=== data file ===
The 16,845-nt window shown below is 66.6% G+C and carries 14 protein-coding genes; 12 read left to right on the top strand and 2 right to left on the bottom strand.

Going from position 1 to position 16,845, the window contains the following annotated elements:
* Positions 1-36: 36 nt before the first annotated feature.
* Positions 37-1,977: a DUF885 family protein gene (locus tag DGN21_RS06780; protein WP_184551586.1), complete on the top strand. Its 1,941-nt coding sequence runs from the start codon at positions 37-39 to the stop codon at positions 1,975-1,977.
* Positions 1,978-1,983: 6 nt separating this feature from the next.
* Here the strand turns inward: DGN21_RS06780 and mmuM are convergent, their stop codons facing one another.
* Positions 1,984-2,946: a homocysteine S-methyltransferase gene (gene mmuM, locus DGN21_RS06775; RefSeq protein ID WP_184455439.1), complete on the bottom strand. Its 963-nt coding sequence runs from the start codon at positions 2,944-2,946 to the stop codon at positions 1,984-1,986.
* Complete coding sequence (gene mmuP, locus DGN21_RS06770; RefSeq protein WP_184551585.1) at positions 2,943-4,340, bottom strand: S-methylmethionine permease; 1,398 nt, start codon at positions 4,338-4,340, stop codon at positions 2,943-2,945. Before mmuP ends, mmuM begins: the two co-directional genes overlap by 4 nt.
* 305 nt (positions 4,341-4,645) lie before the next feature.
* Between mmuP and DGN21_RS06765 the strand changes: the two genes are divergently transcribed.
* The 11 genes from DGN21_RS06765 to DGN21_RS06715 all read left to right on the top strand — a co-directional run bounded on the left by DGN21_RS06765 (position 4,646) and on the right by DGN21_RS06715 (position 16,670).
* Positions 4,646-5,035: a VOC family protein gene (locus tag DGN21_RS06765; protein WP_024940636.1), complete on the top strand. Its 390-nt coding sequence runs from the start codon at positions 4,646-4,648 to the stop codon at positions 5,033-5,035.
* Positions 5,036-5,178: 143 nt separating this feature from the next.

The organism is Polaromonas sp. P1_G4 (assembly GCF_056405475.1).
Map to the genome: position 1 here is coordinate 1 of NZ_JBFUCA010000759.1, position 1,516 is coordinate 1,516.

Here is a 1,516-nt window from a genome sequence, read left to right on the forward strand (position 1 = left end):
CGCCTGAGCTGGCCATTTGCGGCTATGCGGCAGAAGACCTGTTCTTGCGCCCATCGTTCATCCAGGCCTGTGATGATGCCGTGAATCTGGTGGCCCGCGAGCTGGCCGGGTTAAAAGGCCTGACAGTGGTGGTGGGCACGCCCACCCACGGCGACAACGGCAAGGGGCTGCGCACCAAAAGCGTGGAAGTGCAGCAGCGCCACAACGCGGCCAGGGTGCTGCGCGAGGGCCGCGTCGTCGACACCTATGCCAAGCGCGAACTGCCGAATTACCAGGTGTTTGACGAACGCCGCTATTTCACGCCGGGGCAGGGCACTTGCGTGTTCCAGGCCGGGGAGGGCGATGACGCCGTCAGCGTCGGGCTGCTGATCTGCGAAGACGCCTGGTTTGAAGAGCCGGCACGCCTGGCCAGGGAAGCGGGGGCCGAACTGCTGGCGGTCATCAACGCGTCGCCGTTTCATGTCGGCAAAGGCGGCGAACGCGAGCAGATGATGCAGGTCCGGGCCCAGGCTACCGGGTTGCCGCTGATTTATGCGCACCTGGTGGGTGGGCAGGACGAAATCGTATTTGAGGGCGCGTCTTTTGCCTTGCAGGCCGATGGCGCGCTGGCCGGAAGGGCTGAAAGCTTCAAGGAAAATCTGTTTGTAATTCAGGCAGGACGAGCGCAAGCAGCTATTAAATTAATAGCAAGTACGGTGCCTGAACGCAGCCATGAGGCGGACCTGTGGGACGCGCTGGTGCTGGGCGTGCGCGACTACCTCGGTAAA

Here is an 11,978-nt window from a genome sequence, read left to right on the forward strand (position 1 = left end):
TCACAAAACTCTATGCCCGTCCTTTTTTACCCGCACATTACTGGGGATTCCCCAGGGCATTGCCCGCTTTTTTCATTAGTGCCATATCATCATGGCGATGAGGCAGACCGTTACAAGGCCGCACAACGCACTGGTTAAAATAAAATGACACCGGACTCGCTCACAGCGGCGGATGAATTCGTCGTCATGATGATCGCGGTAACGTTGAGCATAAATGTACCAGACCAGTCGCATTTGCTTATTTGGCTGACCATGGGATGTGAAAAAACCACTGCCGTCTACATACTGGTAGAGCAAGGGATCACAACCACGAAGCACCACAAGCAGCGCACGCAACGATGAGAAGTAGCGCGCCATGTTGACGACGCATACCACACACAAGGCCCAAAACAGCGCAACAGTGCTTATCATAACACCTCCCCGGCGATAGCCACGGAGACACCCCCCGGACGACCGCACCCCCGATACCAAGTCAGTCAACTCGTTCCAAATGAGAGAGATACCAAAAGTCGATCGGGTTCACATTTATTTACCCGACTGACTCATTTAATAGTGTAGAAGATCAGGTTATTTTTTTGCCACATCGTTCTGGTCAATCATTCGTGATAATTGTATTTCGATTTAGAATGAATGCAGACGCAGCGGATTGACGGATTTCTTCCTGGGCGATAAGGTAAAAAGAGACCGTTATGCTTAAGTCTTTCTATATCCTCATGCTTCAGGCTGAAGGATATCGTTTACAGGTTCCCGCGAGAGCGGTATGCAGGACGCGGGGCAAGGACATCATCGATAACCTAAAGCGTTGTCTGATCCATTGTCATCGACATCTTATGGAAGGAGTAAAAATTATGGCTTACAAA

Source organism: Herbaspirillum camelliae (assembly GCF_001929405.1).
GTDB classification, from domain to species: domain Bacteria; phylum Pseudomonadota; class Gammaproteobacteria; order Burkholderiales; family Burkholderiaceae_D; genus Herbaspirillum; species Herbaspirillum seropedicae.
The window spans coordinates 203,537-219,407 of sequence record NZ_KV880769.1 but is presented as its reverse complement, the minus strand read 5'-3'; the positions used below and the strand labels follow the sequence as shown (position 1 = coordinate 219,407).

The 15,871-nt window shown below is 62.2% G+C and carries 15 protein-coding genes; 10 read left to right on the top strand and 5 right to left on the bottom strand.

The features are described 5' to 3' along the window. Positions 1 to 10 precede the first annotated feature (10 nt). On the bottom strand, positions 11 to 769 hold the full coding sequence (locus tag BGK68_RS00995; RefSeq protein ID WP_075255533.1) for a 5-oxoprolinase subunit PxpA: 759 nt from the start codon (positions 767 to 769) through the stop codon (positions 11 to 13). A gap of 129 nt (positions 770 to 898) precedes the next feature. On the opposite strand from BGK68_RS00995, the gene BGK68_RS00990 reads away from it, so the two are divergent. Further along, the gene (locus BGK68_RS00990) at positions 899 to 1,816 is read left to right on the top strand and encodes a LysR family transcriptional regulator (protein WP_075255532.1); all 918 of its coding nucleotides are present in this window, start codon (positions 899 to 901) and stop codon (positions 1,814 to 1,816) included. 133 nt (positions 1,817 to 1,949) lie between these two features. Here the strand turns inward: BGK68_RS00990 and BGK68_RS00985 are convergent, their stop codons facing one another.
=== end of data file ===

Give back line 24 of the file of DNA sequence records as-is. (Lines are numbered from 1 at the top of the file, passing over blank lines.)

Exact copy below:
The features are described 5' to 3' along the window. Positions 1 to 10 precede the first annotated feature (10 nt). On the bottom strand, positions 11 to 769 hold the full coding sequence (locus tag BGK68_RS00995; RefSeq protein ID WP_075255533.1) for a 5-oxoprolinase subunit PxpA: 759 nt from the start codon (positions 767 to 769) through the stop codon (positions 11 to 13). A gap of 129 nt (positions 770 to 898) precedes the next feature. On the opposite strand from BGK68_RS00995, the gene BGK68_RS00990 reads away from it, so the two are divergent. Further along, the gene (locus BGK68_RS00990) at positions 899 to 1,816 is read left to right on the top strand and encodes a LysR family transcriptional regulator (protein WP_075255532.1); all 918 of its coding nucleotides are present in this window, start codon (positions 899 to 901) and stop codon (positions 1,814 to 1,816) included. 133 nt (positions 1,817 to 1,949) lie between these two features. Here the strand turns inward: BGK68_RS00990 and BGK68_RS00985 are convergent, their stop codons facing one another.